• You are correct; they are one and the same.

      For questioning gov’t subsidizing commercial spacecraft development at the expense of NASA’s own SLS and Orion programs, I am called a leftist. I think this is the first time in my life that I, as one raised in both West Texan and Alabama, have been termed a holder of “leftist” notions. I think that makes me a Maverick.

      But it does appear Muncy believes that, for commercial space companies to thrive, NASA must be starved. Such a view represents two errors. First, even if NASA did whither on the vine or SLS and Orio were terminated, there’s an asymptotically zero possibility that the newly available funds would be divvied up among the commercial space start-up’s. That’s as close to false hope, delusion really, as one can get. And I’m unaware of any positive results from the proverbial Snipe Hunt that is the search by commercial Space advocates for a market justification of commercial space. It’s really a chicken-and-egg problem.

      Unlike the rise of the railroad and airline industries, to which some refer to as an example of gov’t incentivizing the rise of a new markets, I believe this is the first time our gov’t has been ask to fund the DDT&E (design, development, testing, and evaluation), to use a metaphor, of the locomotives and airplanes themselves of private companies. According to such otakus, this is free-market or Conservative principles at work. Only Washington nomenklatura can be that…well, nuanced would be a polite word.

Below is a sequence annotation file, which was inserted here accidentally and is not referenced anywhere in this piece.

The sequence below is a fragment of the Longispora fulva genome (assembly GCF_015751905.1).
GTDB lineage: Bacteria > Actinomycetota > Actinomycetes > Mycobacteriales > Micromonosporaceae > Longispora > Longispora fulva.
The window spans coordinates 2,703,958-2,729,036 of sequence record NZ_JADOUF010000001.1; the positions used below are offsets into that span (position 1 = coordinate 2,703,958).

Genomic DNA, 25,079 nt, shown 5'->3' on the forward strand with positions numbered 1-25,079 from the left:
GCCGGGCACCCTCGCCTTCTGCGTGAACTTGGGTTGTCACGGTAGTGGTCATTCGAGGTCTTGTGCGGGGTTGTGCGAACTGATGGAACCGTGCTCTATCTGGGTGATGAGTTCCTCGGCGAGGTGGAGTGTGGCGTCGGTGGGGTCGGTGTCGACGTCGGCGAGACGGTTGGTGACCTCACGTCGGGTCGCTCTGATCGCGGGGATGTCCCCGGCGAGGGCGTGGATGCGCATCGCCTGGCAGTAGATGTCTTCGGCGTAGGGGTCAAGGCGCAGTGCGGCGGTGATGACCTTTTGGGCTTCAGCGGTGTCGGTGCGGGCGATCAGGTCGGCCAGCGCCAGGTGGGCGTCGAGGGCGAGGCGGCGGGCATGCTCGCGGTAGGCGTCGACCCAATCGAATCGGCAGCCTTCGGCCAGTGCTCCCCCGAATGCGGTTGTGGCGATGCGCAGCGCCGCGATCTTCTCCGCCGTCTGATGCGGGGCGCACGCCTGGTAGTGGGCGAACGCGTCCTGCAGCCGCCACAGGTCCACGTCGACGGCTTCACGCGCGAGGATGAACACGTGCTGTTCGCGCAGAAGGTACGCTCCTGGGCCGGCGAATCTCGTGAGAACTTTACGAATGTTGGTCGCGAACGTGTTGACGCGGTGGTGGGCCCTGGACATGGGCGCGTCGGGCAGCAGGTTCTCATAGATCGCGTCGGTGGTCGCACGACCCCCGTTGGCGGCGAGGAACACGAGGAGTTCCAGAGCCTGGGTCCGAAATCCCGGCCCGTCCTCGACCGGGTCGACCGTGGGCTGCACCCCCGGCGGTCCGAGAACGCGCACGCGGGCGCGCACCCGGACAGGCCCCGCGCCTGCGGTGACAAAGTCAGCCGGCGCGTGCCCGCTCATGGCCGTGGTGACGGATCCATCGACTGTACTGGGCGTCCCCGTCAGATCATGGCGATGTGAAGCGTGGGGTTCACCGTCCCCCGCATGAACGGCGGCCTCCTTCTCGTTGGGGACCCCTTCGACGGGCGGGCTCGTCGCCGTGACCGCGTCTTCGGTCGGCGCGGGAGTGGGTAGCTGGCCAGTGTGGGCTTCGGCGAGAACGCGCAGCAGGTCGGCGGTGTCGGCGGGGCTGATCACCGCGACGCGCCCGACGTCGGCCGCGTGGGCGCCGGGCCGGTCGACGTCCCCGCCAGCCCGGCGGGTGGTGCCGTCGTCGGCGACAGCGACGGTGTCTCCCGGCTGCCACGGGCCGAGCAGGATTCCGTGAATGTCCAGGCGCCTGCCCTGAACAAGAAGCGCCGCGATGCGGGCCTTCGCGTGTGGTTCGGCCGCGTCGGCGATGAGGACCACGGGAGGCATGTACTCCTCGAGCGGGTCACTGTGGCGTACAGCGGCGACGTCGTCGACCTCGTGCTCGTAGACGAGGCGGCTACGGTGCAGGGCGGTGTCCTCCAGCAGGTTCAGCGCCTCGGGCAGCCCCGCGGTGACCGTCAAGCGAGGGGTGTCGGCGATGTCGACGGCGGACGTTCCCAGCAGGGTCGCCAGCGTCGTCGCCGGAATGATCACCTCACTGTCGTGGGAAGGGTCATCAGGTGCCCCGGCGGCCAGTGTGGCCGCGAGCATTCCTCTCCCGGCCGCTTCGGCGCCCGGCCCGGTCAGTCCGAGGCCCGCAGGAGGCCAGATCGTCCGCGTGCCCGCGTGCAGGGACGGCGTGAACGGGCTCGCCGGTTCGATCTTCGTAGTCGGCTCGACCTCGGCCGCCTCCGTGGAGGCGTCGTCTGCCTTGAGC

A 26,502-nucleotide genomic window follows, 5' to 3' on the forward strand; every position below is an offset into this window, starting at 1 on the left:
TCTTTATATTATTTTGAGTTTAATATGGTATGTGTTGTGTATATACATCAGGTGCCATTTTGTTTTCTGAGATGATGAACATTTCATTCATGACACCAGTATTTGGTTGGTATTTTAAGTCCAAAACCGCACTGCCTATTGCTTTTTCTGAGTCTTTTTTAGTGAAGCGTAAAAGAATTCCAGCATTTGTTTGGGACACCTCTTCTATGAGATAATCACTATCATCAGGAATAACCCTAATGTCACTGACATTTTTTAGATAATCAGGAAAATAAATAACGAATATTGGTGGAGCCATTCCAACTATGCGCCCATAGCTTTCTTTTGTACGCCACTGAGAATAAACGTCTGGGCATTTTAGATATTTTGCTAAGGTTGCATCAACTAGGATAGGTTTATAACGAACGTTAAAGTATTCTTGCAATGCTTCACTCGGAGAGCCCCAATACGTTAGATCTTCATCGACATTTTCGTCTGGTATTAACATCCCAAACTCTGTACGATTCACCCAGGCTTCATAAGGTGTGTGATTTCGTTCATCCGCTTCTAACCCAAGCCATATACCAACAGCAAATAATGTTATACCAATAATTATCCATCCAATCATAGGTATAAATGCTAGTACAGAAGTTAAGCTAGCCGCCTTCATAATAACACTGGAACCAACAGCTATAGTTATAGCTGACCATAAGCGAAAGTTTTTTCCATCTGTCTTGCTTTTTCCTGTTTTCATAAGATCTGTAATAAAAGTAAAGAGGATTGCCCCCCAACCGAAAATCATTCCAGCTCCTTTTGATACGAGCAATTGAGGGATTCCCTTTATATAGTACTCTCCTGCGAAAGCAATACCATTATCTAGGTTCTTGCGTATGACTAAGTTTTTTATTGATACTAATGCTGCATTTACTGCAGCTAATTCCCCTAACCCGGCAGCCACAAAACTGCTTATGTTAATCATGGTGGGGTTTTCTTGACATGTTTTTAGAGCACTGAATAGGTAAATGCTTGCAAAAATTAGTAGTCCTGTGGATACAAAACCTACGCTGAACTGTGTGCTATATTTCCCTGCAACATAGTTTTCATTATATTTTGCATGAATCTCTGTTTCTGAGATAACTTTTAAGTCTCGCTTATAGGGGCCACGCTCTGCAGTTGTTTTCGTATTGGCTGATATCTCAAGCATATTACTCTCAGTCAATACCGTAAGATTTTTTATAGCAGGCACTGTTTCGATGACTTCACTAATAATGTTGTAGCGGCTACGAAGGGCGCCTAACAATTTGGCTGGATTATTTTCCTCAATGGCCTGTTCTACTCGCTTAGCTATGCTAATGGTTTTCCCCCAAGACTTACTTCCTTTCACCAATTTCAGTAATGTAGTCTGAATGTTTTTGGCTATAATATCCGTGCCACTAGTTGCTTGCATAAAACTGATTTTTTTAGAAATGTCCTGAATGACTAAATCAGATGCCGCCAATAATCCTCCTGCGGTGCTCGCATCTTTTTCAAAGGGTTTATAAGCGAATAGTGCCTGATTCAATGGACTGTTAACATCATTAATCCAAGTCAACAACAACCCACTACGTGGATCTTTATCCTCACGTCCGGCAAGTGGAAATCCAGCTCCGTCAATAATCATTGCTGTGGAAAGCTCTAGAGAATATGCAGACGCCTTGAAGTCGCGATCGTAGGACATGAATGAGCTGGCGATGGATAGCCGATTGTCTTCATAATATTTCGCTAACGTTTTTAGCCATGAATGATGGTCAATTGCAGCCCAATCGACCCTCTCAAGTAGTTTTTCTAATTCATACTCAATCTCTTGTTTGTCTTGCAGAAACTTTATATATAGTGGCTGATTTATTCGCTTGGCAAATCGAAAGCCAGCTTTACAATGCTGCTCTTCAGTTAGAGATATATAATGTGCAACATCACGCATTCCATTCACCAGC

• I hope you’re replying to your boss.

          But if not, which part didn’t you like?

          That so-called free-market capitalists, which I assume Muncy identifies himself as, are asking for gov’t funds to build private companies’ rockets? That the commercial space advocates have yet to identify a long-term revenue stream other than NASA? Or that as an Alabamian/Texan it’s a first for me to be told I have “leftists” notions (true, btw)?

          Reagan, Bush I, and Bush II all supported a strong and vibrant NASA; did they too have “leftist” notions? Or do you and Muncy consider stripping NASA of its human spaceflight capability by canceling SLS and Orion and turning the Agency into a regulatory body “strengthening” NASA? Only in the Washington policy bubble would that be “strengthening”.

          I think most Americans would consider the desire for a strong and rejuvenated NASA as neither “leftist” nor “rightists”, but simply all-American.

          If DoD’s Military Airlift Command can function along-side Delta and the other airlines, why can the commercial space companies not do the same with NASA?